Climate scientist Steven Running says the challenge of climate change will "basically pervade the world for the coming century, and the sooner we get to work, the better it’ll be.” Credit: photo courtesy Steven Running

In this week’s Montana Lowdown podcast, we interview Dr. Steven Running, who contributed research to a 2004 report published by the Intergovernmental Panel on Climate Change. An international body of the United Nations, the IPCC is composed of scientists and other experts working to assess the science of climate change. The panel was awarded the Nobel Peace Prize in 2007, and its work helped inform former Vice President Al Gore’s book and film “An Inconvenient Truth.”

Running, Professor Emeritus of Ecosystem and Conservation Sciences at the University of Montana and a former NASA scientist, shares an outlook on the subject that’s sobering but measured. Drawing on decades of research, Running views the changing climate as a global challenge that’s urgent, but manageable.

He tells Montana Free Press editor-in-chief John S. Adams it bothers him when the press reports “things like, ‘We have until 2030 to fix this, and if not it’s too late.’ Because in reality, there’s no single threshold of when we’re over the edge … This is a big problem. It’s going to basically pervade the world for the coming century, and the sooner we get to work, the better it’ll be.”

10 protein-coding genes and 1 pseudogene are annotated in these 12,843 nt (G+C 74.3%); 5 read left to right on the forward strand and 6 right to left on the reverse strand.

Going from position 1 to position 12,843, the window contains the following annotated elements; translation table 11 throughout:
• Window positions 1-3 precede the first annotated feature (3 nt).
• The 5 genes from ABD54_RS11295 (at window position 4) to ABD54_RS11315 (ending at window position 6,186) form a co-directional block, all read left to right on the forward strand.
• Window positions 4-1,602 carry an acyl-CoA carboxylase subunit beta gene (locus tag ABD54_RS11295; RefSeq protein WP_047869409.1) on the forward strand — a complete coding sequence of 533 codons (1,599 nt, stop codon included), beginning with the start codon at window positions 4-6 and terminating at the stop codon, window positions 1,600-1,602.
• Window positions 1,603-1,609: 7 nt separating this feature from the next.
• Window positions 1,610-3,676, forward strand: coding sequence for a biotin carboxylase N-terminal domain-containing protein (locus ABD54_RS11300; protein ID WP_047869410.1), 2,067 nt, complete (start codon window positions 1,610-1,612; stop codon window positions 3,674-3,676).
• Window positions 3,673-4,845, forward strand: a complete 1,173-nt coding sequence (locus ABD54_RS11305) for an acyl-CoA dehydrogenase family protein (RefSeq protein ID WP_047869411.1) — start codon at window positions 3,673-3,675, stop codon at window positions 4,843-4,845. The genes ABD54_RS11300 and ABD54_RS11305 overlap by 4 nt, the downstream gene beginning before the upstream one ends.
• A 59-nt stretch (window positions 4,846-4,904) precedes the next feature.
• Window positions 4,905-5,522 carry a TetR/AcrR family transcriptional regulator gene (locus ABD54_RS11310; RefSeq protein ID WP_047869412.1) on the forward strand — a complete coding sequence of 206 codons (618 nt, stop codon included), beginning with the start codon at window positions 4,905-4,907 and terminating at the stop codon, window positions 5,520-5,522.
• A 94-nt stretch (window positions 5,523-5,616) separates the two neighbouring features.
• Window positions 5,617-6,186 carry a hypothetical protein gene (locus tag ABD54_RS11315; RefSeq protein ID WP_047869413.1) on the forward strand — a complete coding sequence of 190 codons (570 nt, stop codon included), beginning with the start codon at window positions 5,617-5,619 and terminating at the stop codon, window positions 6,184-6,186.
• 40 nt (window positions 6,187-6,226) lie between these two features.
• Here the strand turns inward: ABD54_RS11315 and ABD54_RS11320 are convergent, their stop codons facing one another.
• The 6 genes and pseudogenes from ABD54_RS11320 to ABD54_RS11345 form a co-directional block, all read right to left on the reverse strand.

Running says he sees immediate opportunities to address the crisis, both globally and in Montana. And he pushes back on claims that favorable local weather is proof that climate change fears are unfounded. 

“The day will come when there’ll be a reckoning for everybody on this …,” Running says. “This is a long, long term dynamic, and it isn’t going to turn bad or good in just a year or two. It’s going to be over decades and decades.”

This Montana Lowdown podcast is published in conjunction with a week-long international journalistic effort to maximize coverage of the climate crisis in the lead-up to the United Nations Climate Summit on Sept. 23 in New York City. You can follow more climate reporting from around the world with the hashtag #coveringclimatenow on social media.

Alex McKenzie has worked with a diverse array of start-ups and nonprofit organizations. He is a former record producer and music journalist, has additional experience working in agriculture and food security, and previously operated his own dairy business. He lives in southwest Montana. Follow him on Twitter.